He said that although he didn’t think “breaking windows and setting things on fire” was the right way to get justice, but “at the same time [the city] using that as a reason to completely dismiss anger—that’s wrong, too. The fact that this happened means that something is wrong. … People were reacting to the same damn thing that keeps happening over and over. All the city seems to know to do about it is short-term damage control and wait until the whole thing goes away.” He imagines the thinking at City Hall to be “‘How can we make everyone feel safe until it goes away.’ I don’t think it’s an exaggeration to say that what they mean is ‘how can we make white people feel safe.’”
As Gerardi struggled to get to work, Cal Montgomery, who lives in Hyde Park on the South Side, was preparing to be discharged from Northwestern Memorial Hospital just off the Magnificent Mile. He heard that hospital staff was having trouble getting to and from work, and social workers, who are supposed to work with patients in person on discharge plans, were suddenly only available by phone. “That’s an access problem. Because a lot of [disabled people] have trouble on the phone,” Montgomery told The Appeal. “They were actually talking about holding my discharge because of concerns about whether I’d be able to get home.” Ultimately, he was released but had to cross a line of police at a still-operating river bridge to take the train that goes to his neighborhood. Their menacing looks surprised him. “It was clear they were waiting around for some kind of problem.”
When The Appeal contacted Lightfoot’s office for comment, a spokesperson said in an email that the mayor had “addressed this multiple times in the past” and referred The Appeal to statements she made about the shutdowns in prior press conferences. During an Oct. 30 press conference, Lightfoot was asked whether she would commit to not shutting down public transit in case of unrest after the election. As she has in the past, Lightfoot defended the practice by citing a need to protect transit workers who “felt threatened.” She said that during the unrest in May and June “we had people trying to take over buses … we had people trying to take over trains.” She said the transit employees’ union asked the city to protect their workers. (The union confirmed that Lightfoot’s statement was true.) “We know that in this city there are workers who really depend upon the transit authority to get to and from their place of business, but we also have to balance that against any security risk,” Lightfoot said. “If it’s necessary [to shut down transit] I’m not going to hesitate.”
In August, the ACLU of Illinois, which is a party in the litigation that led to federal oversight of the Chicago Police Department, filed a letter with federal court in Chicago arguing that the city’s imposition of a curfew, interruption of transit, and blockading of downtown areas “chilled speech” and had a disparate racial impact.
The restrictions “had a devastating impact on Chicagoans’ freedom of movement,” the letter stated. “People faced unnecessary hurdles, including increased police contacts, in traveling to and from protests, jobs, health care, and their homes during night hours. These hurdles had a disparate impact on the basis of race because of the outsized representation of people of color among essential workers.”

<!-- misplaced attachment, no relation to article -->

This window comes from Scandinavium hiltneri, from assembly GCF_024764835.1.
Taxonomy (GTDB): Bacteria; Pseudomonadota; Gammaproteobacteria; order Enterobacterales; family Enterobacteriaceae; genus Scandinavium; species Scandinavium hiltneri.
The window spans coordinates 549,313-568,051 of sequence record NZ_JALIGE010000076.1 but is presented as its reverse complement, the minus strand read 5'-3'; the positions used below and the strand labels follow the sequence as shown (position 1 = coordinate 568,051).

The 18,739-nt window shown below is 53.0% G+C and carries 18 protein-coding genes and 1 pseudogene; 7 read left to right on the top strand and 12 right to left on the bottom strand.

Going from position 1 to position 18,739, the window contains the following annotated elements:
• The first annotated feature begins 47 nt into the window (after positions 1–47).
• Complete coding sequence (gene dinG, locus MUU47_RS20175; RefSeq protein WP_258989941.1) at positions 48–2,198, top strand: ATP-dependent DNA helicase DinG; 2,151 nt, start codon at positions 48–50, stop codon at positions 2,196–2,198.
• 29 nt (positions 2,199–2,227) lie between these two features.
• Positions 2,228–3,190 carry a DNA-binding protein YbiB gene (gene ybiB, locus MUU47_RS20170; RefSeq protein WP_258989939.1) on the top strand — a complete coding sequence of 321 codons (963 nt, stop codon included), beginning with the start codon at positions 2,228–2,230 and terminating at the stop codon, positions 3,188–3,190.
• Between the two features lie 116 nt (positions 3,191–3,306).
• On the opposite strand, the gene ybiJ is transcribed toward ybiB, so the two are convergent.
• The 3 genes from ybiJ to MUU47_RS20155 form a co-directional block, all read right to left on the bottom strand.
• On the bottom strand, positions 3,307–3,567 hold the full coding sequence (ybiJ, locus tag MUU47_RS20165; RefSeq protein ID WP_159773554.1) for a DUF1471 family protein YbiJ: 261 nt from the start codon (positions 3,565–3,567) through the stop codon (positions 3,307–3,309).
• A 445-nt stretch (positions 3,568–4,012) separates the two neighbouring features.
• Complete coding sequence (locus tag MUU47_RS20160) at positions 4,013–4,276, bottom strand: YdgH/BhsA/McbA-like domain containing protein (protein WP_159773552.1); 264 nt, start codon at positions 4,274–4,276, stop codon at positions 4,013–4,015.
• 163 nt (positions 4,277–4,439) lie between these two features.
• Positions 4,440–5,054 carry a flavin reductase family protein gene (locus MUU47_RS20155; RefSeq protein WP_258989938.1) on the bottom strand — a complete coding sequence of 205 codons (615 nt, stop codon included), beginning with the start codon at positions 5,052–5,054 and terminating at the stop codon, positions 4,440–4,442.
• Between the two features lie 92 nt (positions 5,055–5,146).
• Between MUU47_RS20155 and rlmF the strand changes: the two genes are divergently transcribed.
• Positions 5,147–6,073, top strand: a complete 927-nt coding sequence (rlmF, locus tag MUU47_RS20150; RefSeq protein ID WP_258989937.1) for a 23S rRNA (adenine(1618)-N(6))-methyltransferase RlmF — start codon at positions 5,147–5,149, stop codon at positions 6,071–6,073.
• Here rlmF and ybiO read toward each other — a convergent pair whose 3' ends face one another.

In addition to the prolonged bridge raises, road closures, and transit disruptions in response to large protests and civil unrest between May and August, the Active Transportation Alliance, a group that advocates for mass transit and improvements to walking and biking infrastructure in Chicago, has documented smaller disruptions in conjunction with more local demonstrations. In July, the Chicago Transit Authority shut down “el” stops and sanitation vehicles were rolled out to block streets as GoodKids MadCity, a youth-led community organization advocating for racial justice, staged a small party protest in front of the police department’s South Side headquarters. On Aug. 22, the CTA shut down “el” stations on the Near West Side as students organized a protest against police at the city’s elite Whitney Young High School. In September, trains weren’t stopping in the vicinity of a demonstration in the city’s South Side in honor of Breonna Taylor.
In June, Active Transportation Alliance also launched a survey to solicit Chicagoans’ feedback about the effect of the transit disruptions on their lives. They received more than 60 responses: healthcare workers said they were unable to reach patients, caretakers struggled to connect with elderly relatives, and people were unable to take care of essential needs such as grocery shopping. The group also routed more than 700 complaints about transit and bike-share disruptions to city officials.
It’s unclear whether legal action can be brought against the city for its use of infrastructure to control protests, but Active Transportation Alliance is exploring its options. “I put in a call as a resident of Chicago to the Federal Transit Administration Office of Civil Rights to see if there were grounds on which to file a complaint,” the group’s advocacy manager, Julia Gerasimenko, wrote in an email to The Appeal. “I heard back that under the umbrella of an ‘emergency’ the agencies and government officials can pretty much do whatever they please if they can justify the emergency status. They felt that a complaint process with the Office for People with Disabilities would be a process more likely [to result] in a favorable outcome.”